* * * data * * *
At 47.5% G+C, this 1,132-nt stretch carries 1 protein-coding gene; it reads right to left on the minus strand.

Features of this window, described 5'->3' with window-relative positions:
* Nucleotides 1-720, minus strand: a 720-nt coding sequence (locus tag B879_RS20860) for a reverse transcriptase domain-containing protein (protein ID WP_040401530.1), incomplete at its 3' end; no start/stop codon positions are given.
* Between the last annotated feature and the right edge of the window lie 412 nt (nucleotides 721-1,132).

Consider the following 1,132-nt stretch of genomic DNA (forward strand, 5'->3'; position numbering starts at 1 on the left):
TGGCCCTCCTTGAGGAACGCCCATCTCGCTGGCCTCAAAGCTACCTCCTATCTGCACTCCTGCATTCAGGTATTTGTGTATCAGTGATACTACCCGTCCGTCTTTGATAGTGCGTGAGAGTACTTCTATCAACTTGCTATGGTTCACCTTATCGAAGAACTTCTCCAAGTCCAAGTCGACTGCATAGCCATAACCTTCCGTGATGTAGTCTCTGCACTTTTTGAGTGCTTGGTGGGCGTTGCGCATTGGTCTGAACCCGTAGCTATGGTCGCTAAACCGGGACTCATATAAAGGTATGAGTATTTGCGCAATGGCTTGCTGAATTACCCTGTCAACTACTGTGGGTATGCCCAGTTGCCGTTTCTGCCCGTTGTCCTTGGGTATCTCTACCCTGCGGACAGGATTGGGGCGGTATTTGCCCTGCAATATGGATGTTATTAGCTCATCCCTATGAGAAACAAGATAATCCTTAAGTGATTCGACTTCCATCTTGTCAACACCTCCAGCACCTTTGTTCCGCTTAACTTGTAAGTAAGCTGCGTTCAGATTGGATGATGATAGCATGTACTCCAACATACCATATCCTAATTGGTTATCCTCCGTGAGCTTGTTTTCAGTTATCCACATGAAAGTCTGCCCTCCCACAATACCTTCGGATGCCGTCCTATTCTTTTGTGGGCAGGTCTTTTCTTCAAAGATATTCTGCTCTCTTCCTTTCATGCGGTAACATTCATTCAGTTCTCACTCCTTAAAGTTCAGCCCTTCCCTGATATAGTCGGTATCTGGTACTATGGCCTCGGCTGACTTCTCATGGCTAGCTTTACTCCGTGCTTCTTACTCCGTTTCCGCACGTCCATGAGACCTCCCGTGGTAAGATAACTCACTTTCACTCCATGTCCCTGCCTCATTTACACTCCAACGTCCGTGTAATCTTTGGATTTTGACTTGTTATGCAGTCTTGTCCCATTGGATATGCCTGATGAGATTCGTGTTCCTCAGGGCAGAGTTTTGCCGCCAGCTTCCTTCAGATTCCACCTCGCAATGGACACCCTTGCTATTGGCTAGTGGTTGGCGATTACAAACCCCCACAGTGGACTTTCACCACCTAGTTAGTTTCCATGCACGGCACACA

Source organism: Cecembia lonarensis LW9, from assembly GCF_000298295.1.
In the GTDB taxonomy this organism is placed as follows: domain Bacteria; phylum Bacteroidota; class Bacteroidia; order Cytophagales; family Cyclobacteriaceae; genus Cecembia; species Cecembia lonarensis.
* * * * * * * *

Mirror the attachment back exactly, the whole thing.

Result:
At 47.5% G+C, this 1,132-nt stretch carries 1 protein-coding gene; it reads right to left on the minus strand.

Features of this window, described 5'->3' with window-relative positions:
* Nucleotides 1-720, minus strand: a 720-nt coding sequence (locus tag B879_RS20860) for a reverse transcriptase domain-containing protein (protein ID WP_040401530.1), incomplete at its 3' end; no start/stop codon positions are given.
* Between the last annotated feature and the right edge of the window lie 412 nt (nucleotides 721-1,132).

Consider the following 1,132-nt stretch of genomic DNA (forward strand, 5'->3'; position numbering starts at 1 on the left):
TGGCCCTCCTTGAGGAACGCCCATCTCGCTGGCCTCAAAGCTACCTCCTATCTGCACTCCTGCATTCAGGTATTTGTGTATCAGTGATACTACCCGTCCGTCTTTGATAGTGCGTGAGAGTACTTCTATCAACTTGCTATGGTTCACCTTATCGAAGAACTTCTCCAAGTCCAAGTCGACTGCATAGCCATAACCTTCCGTGATGTAGTCTCTGCACTTTTTGAGTGCTTGGTGGGCGTTGCGCATTGGTCTGAACCCGTAGCTATGGTCGCTAAACCGGGACTCATATAAAGGTATGAGTATTTGCGCAATGGCTTGCTGAATTACCCTGTCAACTACTGTGGGTATGCCCAGTTGCCGTTTCTGCCCGTTGTCCTTGGGTATCTCTACCCTGCGGACAGGATTGGGGCGGTATTTGCCCTGCAATATGGATGTTATTAGCTCATCCCTATGAGAAACAAGATAATCCTTAAGTGATTCGACTTCCATCTTGTCAACACCTCCAGCACCTTTGTTCCGCTTAACTTGTAAGTAAGCTGCGTTCAGATTGGATGATGATAGCATGTACTCCAACATACCATATCCTAATTGGTTATCCTCCGTGAGCTTGTTTTCAGTTATCCACATGAAAGTCTGCCCTCCCACAATACCTTCGGATGCCGTCCTATTCTTTTGTGGGCAGGTCTTTTCTTCAAAGATATTCTGCTCTCTTCCTTTCATGCGGTAACATTCATTCAGTTCTCACTCCTTAAAGTTCAGCCCTTCCCTGATATAGTCGGTATCTGGTACTATGGCCTCGGCTGACTTCTCATGGCTAGCTTTACTCCGTGCTTCTTACTCCGTTTCCGCACGTCCATGAGACCTCCCGTGGTAAGATAACTCACTTTCACTCCATGTCCCTGCCTCATTTACACTCCAACGTCCGTGTAATCTTTGGATTTTGACTTGTTATGCAGTCTTGTCCCATTGGATATGCCTGATGAGATTCGTGTTCCTCAGGGCAGAGTTTTGCCGCCAGCTTCCTTCAGATTCCACCTCGCAATGGACACCCTTGCTATTGGCTAGTGGTTGGCGATTACAAACCCCCACAGTGGACTTTCACCACCTAGTTAGTTTCCATGCACGGCACACA

Source organism: Cecembia lonarensis LW9, from assembly GCF_000298295.1.
In the GTDB taxonomy this organism is placed as follows: domain Bacteria; phylum Bacteroidota; class Bacteroidia; order Cytophagales; family Cyclobacteriaceae; genus Cecembia; species Cecembia lonarensis.